The EPA releases the number of facilities taking advantage of a rule that allows them not to monitor water pollution discharges during the pandemic. The House Appropriations Committee approves a slight increase in the EPA 2021 budget. Kamala Harris introduces a water infrastructure bill in the Senate. The EPA proposes deleting 671 properties in East Chicago from the Superfund list but residents remain worried about groundwater contamination elsewhere under the site. The House Natural Resources Committee advanced a bill to permanently authorize a Tribal water rights settlement fund. NOAA forecasts a moderate harmful algal bloom for Lake Erie this summer. And lastly, the government begins fielding public comments for the fifth National Climate Assessment.
“We make clear that the concerns of communities most affected by pollution and health disparities must be centered in our policymaking and ensure that environmental justice is our future. And we make clear to the polluters that are poisoning the air and waterways in environmental justice communities that enough is enough. House Democrats know that the clean, sustainable future we are fighting for cannot exist without a democracy that truly provides equity and justice for all.” — Rep. Donald McEachin (D-VA), delivering the weekly address for the House Democrats, whose climate action plan states that the pollution burdens for poor and minority communities should be at the center of federal climate and environmental policy.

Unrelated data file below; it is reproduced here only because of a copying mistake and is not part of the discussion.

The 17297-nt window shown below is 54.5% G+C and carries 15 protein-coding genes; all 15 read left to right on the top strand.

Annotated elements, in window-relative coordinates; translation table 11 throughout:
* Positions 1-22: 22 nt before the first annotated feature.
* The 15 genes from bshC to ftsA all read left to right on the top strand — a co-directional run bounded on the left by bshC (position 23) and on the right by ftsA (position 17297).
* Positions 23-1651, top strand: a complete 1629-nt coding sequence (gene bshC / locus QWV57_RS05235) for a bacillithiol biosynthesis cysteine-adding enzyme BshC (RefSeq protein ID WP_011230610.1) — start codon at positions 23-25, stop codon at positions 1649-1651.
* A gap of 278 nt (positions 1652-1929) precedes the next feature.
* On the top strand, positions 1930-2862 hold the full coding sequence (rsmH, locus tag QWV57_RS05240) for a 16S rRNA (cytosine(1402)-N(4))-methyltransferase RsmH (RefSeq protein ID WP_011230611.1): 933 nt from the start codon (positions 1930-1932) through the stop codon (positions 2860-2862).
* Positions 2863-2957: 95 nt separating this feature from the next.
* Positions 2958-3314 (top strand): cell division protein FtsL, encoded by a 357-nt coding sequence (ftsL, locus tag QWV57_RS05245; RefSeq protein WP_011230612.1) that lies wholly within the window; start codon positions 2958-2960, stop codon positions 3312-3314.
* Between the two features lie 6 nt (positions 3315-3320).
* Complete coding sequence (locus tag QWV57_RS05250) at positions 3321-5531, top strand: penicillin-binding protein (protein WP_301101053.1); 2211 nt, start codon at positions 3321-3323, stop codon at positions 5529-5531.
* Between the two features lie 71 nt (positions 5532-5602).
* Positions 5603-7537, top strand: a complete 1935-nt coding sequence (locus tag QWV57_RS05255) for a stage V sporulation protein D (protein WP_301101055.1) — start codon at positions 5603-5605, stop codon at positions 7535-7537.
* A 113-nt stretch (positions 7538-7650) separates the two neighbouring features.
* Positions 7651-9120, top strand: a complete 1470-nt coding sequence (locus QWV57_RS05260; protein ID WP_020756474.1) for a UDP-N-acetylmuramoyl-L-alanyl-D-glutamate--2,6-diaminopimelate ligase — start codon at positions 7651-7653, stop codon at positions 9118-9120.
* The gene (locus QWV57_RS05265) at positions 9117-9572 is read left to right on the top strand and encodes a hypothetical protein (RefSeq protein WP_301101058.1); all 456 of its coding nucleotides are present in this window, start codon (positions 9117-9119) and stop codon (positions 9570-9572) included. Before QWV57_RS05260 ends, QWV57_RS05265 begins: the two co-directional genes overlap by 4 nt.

By the Numbers
352: Facilities that will not be submitting water pollution monitoring reports this quarter, taking advantage of an EPA lenience during the pandemic. The number of facilities with Clean Water Act discharges permits is roughly 49,600. The agency’s pandemic policy expires on August 31. (The Hill)
$9.38 billion: Fiscal year 2021 funding for the U.S. Environmental Protection included in a House spending bill. The House Appropriations Committee approved the bill, which represents a 3.5 percent increase for the agency compared to this year. The bill keeps funding for the state revolving funds for drinking water and clean water constant at $2.76 billion; however, there is no new budget authority for WIFIA, another low-interest water infrastructure loan program. Unspent amounts from previous years are being rolled into the 2021 account.
4.5: Expected severity this summer of the annual Lake Erie harmful algal bloom. Severity is rated on a 10-point scale. Last year the bloom rated a 7.3. Severity refers to the mass of the bloom, not the toxicity. (NOAA)
Water Infrastructure Bill
Sen. Kamala Harris (D-CA) introduced the Water for Tomorrow Act, a bill that incorporates elements of previous legislation she has sponsored on water affordability, infrastructure investment, and drought response that total about $3 billion in funding authorizations.
The bill authorizes $150 million a year for five years for water supply projects. All projects must be vetted by the U.S. Fish and Wildlife Service to show that they provide a net ecosystem benefit.
The bill also authorizes $100 million for drinking water projects for small communities (less than 60,000) people with higher than average poverty.